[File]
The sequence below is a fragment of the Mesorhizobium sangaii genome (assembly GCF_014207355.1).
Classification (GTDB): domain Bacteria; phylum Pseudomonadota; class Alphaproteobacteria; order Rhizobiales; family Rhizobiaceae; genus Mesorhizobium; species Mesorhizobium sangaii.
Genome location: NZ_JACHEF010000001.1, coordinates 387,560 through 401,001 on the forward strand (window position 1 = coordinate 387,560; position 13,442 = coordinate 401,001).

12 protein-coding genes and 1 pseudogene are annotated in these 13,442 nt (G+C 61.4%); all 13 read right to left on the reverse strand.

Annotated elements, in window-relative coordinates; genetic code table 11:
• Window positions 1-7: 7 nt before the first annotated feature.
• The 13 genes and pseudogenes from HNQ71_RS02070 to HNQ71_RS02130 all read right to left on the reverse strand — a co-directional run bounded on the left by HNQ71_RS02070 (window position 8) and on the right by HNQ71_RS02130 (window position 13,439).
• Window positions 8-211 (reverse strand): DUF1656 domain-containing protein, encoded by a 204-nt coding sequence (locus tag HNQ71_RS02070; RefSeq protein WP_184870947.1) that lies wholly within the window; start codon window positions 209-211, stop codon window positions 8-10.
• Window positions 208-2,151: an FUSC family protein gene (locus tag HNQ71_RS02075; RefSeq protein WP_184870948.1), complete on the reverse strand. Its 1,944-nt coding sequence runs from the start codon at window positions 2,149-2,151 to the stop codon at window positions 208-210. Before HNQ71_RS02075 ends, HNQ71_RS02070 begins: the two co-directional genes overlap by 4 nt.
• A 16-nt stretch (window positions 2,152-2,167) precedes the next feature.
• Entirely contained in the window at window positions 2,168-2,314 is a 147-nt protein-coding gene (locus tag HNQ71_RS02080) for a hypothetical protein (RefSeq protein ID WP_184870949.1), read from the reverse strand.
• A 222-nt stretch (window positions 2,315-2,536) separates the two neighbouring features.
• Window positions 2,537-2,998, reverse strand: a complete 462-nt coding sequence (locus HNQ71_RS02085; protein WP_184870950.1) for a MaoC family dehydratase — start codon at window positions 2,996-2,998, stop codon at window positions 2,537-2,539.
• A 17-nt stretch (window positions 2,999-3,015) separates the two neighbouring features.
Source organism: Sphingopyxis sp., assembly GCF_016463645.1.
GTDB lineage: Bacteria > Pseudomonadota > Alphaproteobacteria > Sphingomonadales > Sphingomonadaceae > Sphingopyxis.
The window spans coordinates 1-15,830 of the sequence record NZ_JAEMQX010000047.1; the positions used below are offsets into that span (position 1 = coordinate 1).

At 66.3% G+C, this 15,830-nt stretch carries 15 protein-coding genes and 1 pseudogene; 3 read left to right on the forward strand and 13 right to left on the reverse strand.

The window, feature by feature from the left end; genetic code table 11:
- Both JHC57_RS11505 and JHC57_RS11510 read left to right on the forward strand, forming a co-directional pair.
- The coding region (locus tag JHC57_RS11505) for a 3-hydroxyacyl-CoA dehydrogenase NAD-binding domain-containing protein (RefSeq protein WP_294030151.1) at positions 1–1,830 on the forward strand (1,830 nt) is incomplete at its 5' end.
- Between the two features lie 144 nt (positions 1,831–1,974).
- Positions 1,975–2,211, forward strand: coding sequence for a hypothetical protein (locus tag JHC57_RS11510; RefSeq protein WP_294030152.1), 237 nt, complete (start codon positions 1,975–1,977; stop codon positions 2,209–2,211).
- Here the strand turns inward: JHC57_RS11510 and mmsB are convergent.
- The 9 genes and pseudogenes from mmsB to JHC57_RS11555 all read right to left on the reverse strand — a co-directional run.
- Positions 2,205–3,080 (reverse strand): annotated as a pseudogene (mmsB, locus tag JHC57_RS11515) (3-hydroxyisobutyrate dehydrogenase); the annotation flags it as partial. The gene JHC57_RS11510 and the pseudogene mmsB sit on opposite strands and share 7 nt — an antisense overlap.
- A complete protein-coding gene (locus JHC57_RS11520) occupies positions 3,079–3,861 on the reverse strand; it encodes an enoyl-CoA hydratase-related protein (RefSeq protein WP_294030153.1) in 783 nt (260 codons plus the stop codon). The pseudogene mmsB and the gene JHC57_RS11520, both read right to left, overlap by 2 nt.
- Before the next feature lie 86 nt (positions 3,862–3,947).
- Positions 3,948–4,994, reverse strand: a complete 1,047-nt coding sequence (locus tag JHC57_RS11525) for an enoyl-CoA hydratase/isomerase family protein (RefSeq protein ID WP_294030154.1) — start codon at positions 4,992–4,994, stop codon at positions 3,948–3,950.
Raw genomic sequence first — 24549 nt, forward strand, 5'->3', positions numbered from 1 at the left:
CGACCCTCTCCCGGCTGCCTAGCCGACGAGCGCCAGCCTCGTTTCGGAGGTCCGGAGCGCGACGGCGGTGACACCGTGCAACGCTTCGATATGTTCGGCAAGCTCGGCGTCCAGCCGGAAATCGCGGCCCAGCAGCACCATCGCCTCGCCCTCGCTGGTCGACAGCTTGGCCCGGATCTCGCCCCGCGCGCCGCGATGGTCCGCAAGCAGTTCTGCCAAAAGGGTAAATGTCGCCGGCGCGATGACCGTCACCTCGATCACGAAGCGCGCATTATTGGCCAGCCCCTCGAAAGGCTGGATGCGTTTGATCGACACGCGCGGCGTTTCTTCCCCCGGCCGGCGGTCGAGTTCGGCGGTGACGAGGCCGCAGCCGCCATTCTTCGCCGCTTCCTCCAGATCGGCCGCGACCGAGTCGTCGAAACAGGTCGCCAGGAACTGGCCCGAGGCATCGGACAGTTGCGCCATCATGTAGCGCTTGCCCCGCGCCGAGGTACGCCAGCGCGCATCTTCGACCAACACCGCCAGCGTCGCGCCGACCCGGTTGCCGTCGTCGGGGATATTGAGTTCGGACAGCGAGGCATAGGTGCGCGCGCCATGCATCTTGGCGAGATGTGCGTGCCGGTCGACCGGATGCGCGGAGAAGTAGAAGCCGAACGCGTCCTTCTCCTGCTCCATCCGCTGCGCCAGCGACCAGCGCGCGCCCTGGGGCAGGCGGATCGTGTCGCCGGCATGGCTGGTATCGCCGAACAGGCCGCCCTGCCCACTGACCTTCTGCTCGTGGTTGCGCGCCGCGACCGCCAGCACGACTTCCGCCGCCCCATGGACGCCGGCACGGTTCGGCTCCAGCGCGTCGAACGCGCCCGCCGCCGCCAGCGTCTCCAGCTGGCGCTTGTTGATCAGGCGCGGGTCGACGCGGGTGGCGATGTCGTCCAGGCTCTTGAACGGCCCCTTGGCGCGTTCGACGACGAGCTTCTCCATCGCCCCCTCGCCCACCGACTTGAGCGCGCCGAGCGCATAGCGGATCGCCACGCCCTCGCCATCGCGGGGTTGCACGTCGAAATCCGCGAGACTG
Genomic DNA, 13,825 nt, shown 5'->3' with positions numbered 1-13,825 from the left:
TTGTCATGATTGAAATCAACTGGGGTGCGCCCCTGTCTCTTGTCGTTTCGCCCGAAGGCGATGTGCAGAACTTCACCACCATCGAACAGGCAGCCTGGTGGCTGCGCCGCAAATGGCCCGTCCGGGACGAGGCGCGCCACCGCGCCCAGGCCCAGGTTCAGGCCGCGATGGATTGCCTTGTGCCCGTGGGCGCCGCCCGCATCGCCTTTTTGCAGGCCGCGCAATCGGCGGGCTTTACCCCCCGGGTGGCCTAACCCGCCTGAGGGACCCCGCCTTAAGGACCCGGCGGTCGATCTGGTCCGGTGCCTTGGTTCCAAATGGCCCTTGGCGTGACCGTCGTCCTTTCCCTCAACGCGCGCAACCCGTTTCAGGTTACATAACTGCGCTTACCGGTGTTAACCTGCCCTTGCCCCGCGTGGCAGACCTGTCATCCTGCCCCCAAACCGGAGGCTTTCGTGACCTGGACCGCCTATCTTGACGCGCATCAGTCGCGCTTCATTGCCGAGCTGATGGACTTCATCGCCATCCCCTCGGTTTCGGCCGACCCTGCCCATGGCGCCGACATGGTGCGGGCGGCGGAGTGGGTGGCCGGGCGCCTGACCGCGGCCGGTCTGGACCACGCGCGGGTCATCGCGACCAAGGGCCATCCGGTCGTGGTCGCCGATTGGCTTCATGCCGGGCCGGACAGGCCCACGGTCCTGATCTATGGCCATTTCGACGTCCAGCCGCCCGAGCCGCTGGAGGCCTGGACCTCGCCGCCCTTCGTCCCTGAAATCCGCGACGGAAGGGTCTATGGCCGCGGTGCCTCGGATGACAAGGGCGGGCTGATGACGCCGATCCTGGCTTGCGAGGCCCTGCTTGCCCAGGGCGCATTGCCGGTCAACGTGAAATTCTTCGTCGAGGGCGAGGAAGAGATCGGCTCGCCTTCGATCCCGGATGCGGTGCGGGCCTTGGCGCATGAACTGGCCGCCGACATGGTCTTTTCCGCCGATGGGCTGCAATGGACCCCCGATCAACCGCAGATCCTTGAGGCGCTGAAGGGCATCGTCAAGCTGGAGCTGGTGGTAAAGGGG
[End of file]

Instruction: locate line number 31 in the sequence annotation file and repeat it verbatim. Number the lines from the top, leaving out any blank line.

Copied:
CGACCCTCTCCCGGCTGCCTAGCCGACGAGCGCCAGCCTCGTTTCGGAGGTCCGGAGCGCGACGGCGGTGACACCGTGCAACGCTTCGATATGTTCGGCAAGCTCGGCGTCCAGCCGGAAATCGCGGCCCAGCAGCACCATCGCCTCGCCCTCGCTGGTCGACAGCTTGGCCCGGATCTCGCCCCGCGCGCCGCGATGGTCCGCAAGCAGTTCTGCCAAAAGGGTAAATGTCGCCGGCGCGATGACCGTCACCTCGATCACGAAGCGCGCATTATTGGCCAGCCCCTCGAAAGGCTGGATGCGTTTGATCGACACGCGCGGCGTTTCTTCCCCCGGCCGGCGGTCGAGTTCGGCGGTGACGAGGCCGCAGCCGCCATTCTTCGCCGCTTCCTCCAGATCGGCCGCGACCGAGTCGTCGAAACAGGTCGCCAGGAACTGGCCCGAGGCATCGGACAGTTGCGCCATCATGTAGCGCTTGCCCCGCGCCGAGGTACGCCAGCGCGCATCTTCGACCAACACCGCCAGCGTCGCGCCGACCCGGTTGCCGTCGTCGGGGATATTGAGTTCGGACAGCGAGGCATAGGTGCGCGCGCCATGCATCTTGGCGAGATGTGCGTGCCGGTCGACCGGATGCGCGGAGAAGTAGAAGCCGAACGCGTCCTTCTCCTGCTCCATCCGCTGCGCCAGCGACCAGCGCGCGCCCTGGGGCAGGCGGATCGTGTCGCCGGCATGGCTGGTATCGCCGAACAGGCCGCCCTGCCCACTGACCTTCTGCTCGTGGTTGCGCGCCGCGACCGCCAGCACGACTTCCGCCGCCCCATGGACGCCGGCACGGTTCGGCTCCAGCGCGTCGAACGCGCCCGCCGCCGCCAGCGTCTCCAGCTGGCGCTTGTTGATCAGGCGCGGGTCGACGCGGGTGGCGATGTCGTCCAGGCTCTTGAACGGCCCCTTGGCGCGTTCGACGACGAGCTTCTCCATCGCCCCCTCGCCCACCGACTTGAGCGCGCCGAGCGCATAGCGGATCGCCACGCCCTCGCCATCGCGGGGTTGCACGTCGAAATCCGCGAGACTG